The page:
Uncovering the Connection

Compiled by the National Institute of Occupational Safety and Health, the CDC and the National Safety Council, the following statistics reveal a strong link between workers’ compensation and opioid addiction:
  • In 2016, 44 percent of all workers’ compensation claims with prescriptions had at least one prescription for opioids.
  • As of 2016, 15 percent of workers’ compensation claims with at least one prescription for opioids had a date of injury going back six or more years.
  • Receiving more than a week’s supply of opioids – or two or more prescriptions – soon after an injury doubles a worker’s risk of disability one year after the injury. In the interest of safety and long-term health, several states now place limits on the number of days patients can be on an opioid prescription for acute pain.
  • Based on data for low back injuries that kept workers out of work for more than seven days, longer-term workers’ compensation opioid prescriptions resulted in longer durations of temporary disability compared with claims with no opioid prescriptions.


Adding Insult to Workplace Injuries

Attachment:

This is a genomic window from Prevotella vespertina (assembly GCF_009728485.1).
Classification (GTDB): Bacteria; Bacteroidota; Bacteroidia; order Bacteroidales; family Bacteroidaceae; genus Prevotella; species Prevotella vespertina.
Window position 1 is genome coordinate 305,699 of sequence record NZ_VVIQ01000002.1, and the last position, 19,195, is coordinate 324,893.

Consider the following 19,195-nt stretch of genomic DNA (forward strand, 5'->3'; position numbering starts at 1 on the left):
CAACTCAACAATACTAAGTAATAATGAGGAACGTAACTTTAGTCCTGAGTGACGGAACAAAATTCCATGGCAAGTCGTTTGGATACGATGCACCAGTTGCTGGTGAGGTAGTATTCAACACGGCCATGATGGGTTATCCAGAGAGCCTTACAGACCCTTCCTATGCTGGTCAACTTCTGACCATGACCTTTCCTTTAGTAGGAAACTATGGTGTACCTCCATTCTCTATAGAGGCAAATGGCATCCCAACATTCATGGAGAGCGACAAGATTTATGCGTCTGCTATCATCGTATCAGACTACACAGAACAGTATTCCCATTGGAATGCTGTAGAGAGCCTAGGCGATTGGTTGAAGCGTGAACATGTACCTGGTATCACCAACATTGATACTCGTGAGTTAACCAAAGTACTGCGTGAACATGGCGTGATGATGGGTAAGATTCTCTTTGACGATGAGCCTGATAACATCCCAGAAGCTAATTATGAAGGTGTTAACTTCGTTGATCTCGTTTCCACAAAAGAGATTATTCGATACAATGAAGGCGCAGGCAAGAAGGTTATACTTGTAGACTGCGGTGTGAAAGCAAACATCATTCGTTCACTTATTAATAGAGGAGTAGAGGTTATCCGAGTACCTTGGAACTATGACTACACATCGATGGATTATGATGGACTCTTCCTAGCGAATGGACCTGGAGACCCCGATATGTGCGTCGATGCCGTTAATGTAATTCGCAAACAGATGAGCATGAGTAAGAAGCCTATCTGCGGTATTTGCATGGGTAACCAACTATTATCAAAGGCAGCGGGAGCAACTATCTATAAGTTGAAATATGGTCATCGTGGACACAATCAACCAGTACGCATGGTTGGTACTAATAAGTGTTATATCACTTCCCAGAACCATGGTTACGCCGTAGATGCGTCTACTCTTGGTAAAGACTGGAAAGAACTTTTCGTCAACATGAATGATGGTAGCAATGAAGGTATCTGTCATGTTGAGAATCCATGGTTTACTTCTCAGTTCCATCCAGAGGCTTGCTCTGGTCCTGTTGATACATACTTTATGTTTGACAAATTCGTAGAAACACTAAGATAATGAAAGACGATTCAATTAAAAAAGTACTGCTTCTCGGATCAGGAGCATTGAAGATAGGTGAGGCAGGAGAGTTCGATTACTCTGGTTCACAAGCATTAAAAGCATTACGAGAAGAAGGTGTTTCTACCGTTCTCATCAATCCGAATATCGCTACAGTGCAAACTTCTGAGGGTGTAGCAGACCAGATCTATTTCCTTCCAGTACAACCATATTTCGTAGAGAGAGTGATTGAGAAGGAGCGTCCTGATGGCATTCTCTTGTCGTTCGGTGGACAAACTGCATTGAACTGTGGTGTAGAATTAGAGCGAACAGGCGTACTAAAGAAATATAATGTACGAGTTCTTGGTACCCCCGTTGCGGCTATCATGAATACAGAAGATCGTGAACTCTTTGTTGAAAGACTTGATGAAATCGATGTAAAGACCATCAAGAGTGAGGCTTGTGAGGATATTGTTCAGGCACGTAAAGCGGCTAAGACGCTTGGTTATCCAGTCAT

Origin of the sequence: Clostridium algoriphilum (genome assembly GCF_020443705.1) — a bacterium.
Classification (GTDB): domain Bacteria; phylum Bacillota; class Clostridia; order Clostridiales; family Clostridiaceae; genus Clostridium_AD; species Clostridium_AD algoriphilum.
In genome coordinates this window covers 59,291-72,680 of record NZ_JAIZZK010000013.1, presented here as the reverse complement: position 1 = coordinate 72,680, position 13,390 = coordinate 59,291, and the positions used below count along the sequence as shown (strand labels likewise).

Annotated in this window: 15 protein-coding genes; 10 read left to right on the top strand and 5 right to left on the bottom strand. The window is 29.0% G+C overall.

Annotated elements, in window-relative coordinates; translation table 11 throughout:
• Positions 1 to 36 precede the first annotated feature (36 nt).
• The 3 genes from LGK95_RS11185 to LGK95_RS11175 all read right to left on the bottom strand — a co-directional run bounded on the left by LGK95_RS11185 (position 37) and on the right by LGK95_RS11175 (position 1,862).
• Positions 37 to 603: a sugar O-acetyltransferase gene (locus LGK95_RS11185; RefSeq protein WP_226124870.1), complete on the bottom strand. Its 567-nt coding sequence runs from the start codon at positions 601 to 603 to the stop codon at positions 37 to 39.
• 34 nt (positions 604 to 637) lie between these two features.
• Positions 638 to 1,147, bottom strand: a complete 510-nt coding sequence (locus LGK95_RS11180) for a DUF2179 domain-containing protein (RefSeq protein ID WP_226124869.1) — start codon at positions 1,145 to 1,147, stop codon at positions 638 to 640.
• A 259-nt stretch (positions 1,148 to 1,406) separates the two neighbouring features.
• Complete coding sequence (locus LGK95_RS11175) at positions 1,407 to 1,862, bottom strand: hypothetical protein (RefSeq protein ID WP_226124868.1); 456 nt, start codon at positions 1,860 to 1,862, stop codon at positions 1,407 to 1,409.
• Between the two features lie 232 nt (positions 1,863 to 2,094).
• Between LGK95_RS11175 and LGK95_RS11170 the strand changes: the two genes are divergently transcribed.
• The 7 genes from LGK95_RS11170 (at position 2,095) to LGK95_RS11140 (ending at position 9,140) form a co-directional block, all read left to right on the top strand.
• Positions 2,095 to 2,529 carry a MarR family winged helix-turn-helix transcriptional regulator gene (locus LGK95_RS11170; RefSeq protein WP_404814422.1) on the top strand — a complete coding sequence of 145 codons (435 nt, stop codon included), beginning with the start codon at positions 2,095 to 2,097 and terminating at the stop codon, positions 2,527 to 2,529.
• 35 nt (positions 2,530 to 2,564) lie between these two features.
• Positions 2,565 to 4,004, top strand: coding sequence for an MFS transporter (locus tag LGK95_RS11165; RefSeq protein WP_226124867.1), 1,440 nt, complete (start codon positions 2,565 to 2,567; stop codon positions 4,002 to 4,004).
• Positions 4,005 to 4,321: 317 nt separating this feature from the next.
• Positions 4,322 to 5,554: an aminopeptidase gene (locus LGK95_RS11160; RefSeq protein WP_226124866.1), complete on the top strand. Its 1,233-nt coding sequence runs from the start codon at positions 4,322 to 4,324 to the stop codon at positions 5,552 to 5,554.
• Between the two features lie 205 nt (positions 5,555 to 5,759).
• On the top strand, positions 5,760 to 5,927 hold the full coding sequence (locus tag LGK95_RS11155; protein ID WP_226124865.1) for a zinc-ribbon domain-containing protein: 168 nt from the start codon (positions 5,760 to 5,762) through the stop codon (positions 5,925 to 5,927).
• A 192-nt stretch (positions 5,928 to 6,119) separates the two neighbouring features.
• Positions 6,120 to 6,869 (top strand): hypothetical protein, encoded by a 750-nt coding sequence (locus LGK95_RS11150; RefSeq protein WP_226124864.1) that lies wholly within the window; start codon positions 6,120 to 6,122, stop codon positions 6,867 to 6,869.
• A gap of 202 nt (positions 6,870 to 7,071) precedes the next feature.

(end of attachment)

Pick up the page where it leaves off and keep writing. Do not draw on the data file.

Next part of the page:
Affecting both the worker and the workplace, high doses of prescription opioids, when taken over an extended period, can:

Delay the injured employee’s return to work.

A 2008 study conducted by the California Workers’ Compensation Institute revealed that injured workers receiving high doses of opioid painkillers stayed off work three times longer than those with similar injuries taking lower doses. The longer a recovering employee is away from work, the higher the claims costs for the employer. Moreover, workers who take opioids for more than three months usually don’t return to work at all, due to dependence or other side effects, per the American Psychiatric Association Foundation.

Compromise the safety of the recovering employee – and his or her co-workers.

Opioids can make a person less alert and slow reaction time. Consequently, employees taking opioid painkillers could put themselves – and their coworkers – at risk when operating heavy machinery, working from higher elevations or driving.

Lead to lower productivity, greater absenteeism and a higher risk of workplace violence.

According to the CDC, workers with a substance use disorder miss an average of nearly 15 workdays per year, while those with a pain-medication use disorder miss an average of 29 days a year.

Result in higher claims costs for employers.

Studies have shown that claims costs for injured workers using prescription opioids are significantly higher, on average, than the claims costs of similar injuries sustained by workers who are not taking these painkillers. A 2016 study by FAIR Health, a nonprofit organization that manages the nation’s largest database of privately billed health insurance claims, found that opioids account for one-quarter of all workers’ compensation prescription drug costs. Extended recovery time, treatment for drug addiction and long-term dependency can all drive up claims costs.


A Prescription for Change

When it comes to successfully managing the use of prescription opioids, claims professionals focus on five key elements: